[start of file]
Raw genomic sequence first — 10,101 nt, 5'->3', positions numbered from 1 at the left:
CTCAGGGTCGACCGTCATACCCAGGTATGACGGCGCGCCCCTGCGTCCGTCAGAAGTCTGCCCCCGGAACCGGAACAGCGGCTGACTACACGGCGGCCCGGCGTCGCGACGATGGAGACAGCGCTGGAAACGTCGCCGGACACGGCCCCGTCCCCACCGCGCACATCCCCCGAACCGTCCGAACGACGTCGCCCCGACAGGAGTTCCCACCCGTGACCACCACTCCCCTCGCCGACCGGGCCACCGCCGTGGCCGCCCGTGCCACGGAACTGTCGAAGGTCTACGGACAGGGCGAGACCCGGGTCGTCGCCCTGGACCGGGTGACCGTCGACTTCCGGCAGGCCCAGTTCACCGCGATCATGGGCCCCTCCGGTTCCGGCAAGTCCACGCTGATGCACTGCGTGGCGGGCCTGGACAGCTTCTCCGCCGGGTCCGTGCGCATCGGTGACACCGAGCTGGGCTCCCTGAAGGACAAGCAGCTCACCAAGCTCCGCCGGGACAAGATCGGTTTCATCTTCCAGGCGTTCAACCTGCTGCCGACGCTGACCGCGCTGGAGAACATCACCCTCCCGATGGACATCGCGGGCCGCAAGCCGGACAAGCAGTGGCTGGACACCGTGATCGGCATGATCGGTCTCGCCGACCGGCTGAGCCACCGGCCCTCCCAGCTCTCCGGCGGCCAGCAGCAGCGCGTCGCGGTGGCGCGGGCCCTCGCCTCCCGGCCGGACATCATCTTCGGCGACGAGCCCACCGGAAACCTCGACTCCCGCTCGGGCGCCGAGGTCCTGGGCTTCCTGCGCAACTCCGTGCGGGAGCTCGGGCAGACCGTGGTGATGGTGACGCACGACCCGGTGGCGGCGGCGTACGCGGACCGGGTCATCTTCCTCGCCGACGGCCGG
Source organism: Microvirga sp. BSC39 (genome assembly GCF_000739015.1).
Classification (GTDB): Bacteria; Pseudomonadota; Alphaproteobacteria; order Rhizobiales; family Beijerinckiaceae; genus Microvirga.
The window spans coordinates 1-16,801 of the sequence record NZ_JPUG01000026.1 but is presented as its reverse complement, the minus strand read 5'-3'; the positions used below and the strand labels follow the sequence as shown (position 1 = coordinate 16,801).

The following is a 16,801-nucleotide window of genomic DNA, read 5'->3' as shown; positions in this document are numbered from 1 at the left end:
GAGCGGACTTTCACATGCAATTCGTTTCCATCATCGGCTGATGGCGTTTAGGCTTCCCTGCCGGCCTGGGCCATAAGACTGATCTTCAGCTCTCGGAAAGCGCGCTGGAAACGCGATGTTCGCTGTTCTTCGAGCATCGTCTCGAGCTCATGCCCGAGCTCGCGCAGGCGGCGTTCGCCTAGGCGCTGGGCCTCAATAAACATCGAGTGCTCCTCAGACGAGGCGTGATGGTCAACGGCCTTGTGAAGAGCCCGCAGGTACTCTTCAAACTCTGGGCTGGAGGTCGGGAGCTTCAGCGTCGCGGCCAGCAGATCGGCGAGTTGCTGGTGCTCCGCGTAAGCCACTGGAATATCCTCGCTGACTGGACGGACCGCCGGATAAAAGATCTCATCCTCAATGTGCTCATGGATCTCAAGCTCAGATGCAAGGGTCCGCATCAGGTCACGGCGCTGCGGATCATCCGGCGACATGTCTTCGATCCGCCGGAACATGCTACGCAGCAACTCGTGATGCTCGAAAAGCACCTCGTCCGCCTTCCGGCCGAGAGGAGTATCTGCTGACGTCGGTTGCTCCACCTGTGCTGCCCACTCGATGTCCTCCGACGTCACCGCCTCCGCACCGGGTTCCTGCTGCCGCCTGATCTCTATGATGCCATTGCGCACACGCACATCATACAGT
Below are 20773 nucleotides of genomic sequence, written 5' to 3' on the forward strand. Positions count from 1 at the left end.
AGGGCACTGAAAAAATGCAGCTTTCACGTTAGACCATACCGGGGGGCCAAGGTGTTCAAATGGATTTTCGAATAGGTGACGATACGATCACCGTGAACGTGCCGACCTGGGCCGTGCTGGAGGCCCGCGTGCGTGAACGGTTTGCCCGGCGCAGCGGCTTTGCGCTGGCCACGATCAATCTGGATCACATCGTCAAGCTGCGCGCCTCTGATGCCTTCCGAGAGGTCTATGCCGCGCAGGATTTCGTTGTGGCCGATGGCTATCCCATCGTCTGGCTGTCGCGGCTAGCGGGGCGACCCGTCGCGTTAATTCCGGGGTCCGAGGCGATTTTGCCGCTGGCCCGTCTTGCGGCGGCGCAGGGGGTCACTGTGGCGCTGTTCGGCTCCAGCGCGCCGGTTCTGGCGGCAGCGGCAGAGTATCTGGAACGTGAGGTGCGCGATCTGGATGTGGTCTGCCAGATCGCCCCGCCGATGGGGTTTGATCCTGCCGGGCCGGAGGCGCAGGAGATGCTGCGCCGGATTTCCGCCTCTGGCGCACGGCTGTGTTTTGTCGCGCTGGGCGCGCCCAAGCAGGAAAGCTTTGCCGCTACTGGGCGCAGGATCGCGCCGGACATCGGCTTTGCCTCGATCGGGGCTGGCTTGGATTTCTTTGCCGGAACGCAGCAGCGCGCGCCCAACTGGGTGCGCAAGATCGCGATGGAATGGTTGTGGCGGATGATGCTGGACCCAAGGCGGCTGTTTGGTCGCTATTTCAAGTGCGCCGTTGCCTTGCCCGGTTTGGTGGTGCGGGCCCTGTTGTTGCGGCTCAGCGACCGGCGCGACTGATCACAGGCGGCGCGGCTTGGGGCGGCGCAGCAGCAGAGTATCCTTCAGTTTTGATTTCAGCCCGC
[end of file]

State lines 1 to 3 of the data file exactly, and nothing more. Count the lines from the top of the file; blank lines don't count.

Raw genomic sequence first — 10,101 nt, 5'->3', positions numbered from 1 at the left:
CTCAGGGTCGACCGTCATACCCAGGTATGACGGCGCGCCCCTGCGTCCGTCAGAAGTCTGCCCCCGGAACCGGAACAGCGGCTGACTACACGGCGGCCCGGCGTCGCGACGATGGAGACAGCGCTGGAAACGTCGCCGGACACGGCCCCGTCCCCACCGCGCACATCCCCCGAACCGTCCGAACGACGTCGCCCCGACAGGAGTTCCCACCCGTGACCACCACTCCCCTCGCCGACCGGGCCACCGCCGTGGCCGCCCGTGCCACGGAACTGTCGAAGGTCTACGGACAGGGCGAGACCCGGGTCGTCGCCCTGGACCGGGTGACCGTCGACTTCCGGCAGGCCCAGTTCACCGCGATCATGGGCCCCTCCGGTTCCGGCAAGTCCACGCTGATGCACTGCGTGGCGGGCCTGGACAGCTTCTCCGCCGGGTCCGTGCGCATCGGTGACACCGAGCTGGGCTCCCTGAAGGACAAGCAGCTCACCAAGCTCCGCCGGGACAAGATCGGTTTCATCTTCCAGGCGTTCAACCTGCTGCCGACGCTGACCGCGCTGGAGAACATCACCCTCCCGATGGACATCGCGGGCCGCAAGCCGGACAAGCAGTGGCTGGACACCGTGATCGGCATGATCGGTCTCGCCGACCGGCTGAGCCACCGGCCCTCCCAGCTCTCCGGCGGCCAGCAGCAGCGCGTCGCGGTGGCGCGGGCCCTCGCCTCCCGGCCGGACATCATCTTCGGCGACGAGCCCACCGGAAACCTCGACTCCCGCTCGGGCGCCGAGGTCCTGGGCTTCCTGCGCAACTCCGTGCGGGAGCTCGGGCAGACCGTGGTGATGGTGACGCACGACCCGGTGGCGGCGGCGTACGCGGACCGGGTCATCTTCCTCGCCGACGGCCGG
Source organism: Microvirga sp. BSC39 (genome assembly GCF_000739015.1).